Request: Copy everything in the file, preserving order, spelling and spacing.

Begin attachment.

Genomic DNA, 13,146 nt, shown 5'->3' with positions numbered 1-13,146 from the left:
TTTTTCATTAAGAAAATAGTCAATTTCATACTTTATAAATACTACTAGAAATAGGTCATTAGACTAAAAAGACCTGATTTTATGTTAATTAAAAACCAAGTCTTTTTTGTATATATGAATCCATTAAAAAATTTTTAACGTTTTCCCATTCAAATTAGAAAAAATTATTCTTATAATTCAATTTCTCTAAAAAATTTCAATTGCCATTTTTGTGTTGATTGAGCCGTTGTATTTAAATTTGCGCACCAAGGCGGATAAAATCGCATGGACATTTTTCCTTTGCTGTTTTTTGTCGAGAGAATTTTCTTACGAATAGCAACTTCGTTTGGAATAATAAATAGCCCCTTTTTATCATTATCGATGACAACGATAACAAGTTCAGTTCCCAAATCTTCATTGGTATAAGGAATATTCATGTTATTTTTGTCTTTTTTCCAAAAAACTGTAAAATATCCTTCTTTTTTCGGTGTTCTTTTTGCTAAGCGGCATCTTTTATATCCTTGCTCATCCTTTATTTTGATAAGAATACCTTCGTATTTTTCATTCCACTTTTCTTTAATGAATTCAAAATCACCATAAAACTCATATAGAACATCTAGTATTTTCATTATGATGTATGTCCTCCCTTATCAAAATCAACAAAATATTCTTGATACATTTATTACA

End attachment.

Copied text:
Genomic DNA, 13,146 nt, shown 5'->3' with positions numbered 1-13,146 from the left:
TTTTTCATTAAGAAAATAGTCAATTTCATACTTTATAAATACTACTAGAAATAGGTCATTAGACTAAAAAGACCTGATTTTATGTTAATTAAAAACCAAGTCTTTTTTGTATATATGAATCCATTAAAAAATTTTTAACGTTTTCCCATTCAAATTAGAAAAAATTATTCTTATAATTCAATTTCTCTAAAAAATTTCAATTGCCATTTTTGTGTTGATTGAGCCGTTGTATTTAAATTTGCGCACCAAGGCGGATAAAATCGCATGGACATTTTTCCTTTGCTGTTTTTTGTCGAGAGAATTTTCTTACGAATAGCAACTTCGTTTGGAATAATAAATAGCCCCTTTTTATCATTATCGATGACAACGATAACAAGTTCAGTTCCCAAATCTTCATTGGTATAAGGAATATTCATGTTATTTTTGTCTTTTTTCCAAAAAACTGTAAAATATCCTTCTTTTTTCGGTGTTCTTTTTGCTAAGCGGCATCTTTTATATCCTTGCTCATCCTTTATTTTGATAAGAATACCTTCGTATTTTTCATTCCACTTTTCTTTAATGAATTCAAAATCACCATAAAACTCATATAGAACATCTAGTATTTTCATTATGATGTATGTCCTCCCTTATCAAAATCAACAAAATATTCTTGATACATTTATTACA